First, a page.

Category Archives: Virtual Joint Information Center

Now is still too early for some government communicators

It absolutely astounds me how some of the top people in our government responsible for responding to large scale events–such as terrorism events–still don’t get the realities of today’s instant news world. I recently had a conversation with someone involved in the information operation of some large scale drills that the federal government runs regularly. It wasn’t until three hours after the event initiated that there was a call for the formation of the JIC–the Joint Information Center–which is the point of all communication about the response. Hours later and there was discussion among the leaders about whether or not to and when to hold a press conference. Hours later and they got their initial statement out.

I suspect that at the end of the drill, they all got together and patted themselves on the back for a job well done. While in reality, there would be a completely and totally predictable story dominating the news media–both mainstream and online–that once again, the government response was too little, too late and hopelessly inadequate.

What will it take for those responsible to understand the new realities? Government officials in Katrina took three days setting up their JFOs (Joint Field Offices) and related JICs. Those three days were absolutely precious in getting the word out about what was being done. Instead, they spent this time getting ready to tell their stories. It is like a person whose house is burning tying up their sneakers with triple knots because they don’t want them to fall off in their dash out of the house! Get out of the stupid house!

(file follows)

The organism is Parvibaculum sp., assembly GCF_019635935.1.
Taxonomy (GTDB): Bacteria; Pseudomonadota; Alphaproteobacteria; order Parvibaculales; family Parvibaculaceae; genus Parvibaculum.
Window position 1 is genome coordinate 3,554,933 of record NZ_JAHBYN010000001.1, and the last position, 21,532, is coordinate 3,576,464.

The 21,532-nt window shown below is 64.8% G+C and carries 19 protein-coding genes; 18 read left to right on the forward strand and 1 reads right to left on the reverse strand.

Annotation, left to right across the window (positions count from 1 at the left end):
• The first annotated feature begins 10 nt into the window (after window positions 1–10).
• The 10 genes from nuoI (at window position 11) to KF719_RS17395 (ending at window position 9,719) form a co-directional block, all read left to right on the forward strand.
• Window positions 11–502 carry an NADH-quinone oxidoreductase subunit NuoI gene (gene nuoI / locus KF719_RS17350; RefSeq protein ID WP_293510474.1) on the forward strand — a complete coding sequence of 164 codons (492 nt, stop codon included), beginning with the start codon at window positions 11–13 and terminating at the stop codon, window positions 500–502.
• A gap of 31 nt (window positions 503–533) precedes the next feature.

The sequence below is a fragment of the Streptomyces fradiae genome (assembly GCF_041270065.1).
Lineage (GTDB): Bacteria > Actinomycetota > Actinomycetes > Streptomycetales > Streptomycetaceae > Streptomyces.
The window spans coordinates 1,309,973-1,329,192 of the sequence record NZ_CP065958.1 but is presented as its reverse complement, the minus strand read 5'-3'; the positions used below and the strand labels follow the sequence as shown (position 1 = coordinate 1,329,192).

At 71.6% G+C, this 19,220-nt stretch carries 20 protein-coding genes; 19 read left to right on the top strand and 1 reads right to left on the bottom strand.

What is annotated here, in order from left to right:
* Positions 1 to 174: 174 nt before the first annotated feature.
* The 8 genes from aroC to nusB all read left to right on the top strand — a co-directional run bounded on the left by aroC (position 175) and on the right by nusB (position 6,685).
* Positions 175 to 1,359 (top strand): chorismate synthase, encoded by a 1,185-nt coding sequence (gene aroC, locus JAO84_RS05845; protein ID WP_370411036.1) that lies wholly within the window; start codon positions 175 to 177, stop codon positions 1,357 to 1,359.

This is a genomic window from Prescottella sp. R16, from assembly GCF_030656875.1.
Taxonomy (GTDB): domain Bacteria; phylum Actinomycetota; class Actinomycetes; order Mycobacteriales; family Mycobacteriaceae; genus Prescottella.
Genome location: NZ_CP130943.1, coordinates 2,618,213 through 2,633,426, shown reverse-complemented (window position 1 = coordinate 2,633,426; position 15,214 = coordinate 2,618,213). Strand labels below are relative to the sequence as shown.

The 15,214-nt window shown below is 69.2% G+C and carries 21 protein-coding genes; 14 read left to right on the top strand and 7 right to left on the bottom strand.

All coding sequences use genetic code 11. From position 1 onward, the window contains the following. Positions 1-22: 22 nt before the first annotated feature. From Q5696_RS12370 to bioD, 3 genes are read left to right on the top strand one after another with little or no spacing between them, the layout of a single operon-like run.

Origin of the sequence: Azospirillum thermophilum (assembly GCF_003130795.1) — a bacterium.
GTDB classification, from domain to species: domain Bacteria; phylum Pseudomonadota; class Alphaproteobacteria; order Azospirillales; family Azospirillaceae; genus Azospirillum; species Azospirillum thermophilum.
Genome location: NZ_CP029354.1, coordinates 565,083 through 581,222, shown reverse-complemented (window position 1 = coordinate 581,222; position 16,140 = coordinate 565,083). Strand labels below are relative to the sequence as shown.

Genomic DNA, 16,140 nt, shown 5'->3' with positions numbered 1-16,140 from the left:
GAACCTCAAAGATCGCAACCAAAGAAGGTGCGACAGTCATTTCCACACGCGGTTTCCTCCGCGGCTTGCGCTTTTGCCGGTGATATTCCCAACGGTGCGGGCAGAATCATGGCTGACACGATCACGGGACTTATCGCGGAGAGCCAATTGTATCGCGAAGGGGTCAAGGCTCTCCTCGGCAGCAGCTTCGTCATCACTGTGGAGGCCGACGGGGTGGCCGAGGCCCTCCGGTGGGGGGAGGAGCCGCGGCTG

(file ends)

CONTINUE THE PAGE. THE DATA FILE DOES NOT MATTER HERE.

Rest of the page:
There is no question that the news media today has a story pre-writ about any large scale government-led response to a major disaster. That’s too bad because a lot of people are spending an awful lot of time and energy preparing to respond quickly and effectively. But if their communicators, under guidance of their response managers, think that releases and conferences hours after the event are just fine, they will find the news stories are horrible before they even crank up their fax machines. The rules have changed. Machine guns are on the field–and the generals are still lining up the troops in rows and telling them to charge the hills. Unbelievable.

Someday, just maybe, they will realize that a Virtual JIC, with all preparations in place is the ONLY way they have a chance of getting out in front of another “botched response” news fiasco. I’m afraid we might have to go through a few more Katrinas before that lesson is finally learned.

The satisfying validation of pioneering a whole new concept–Virtual Joint Information Centers

I hope my patient readers will allow me a little self-congratulations here. Once in a while, if you are lucky, you get a brief and fleeting sense that maybe what you are doing is making a difference and changing the world even just a little. Eight years ago, almost to the day, I became involved in a major oil industry disaster. It involved a fuel pipeline explosion that took three lives and since I was contracted to one of the oil companies involved, I became very involved in the communication response including serving as spokesperson for the company. I learned a lot and it was my first experience with an ICS (Incident Management System) response including the use of Joint Information Center or JIC.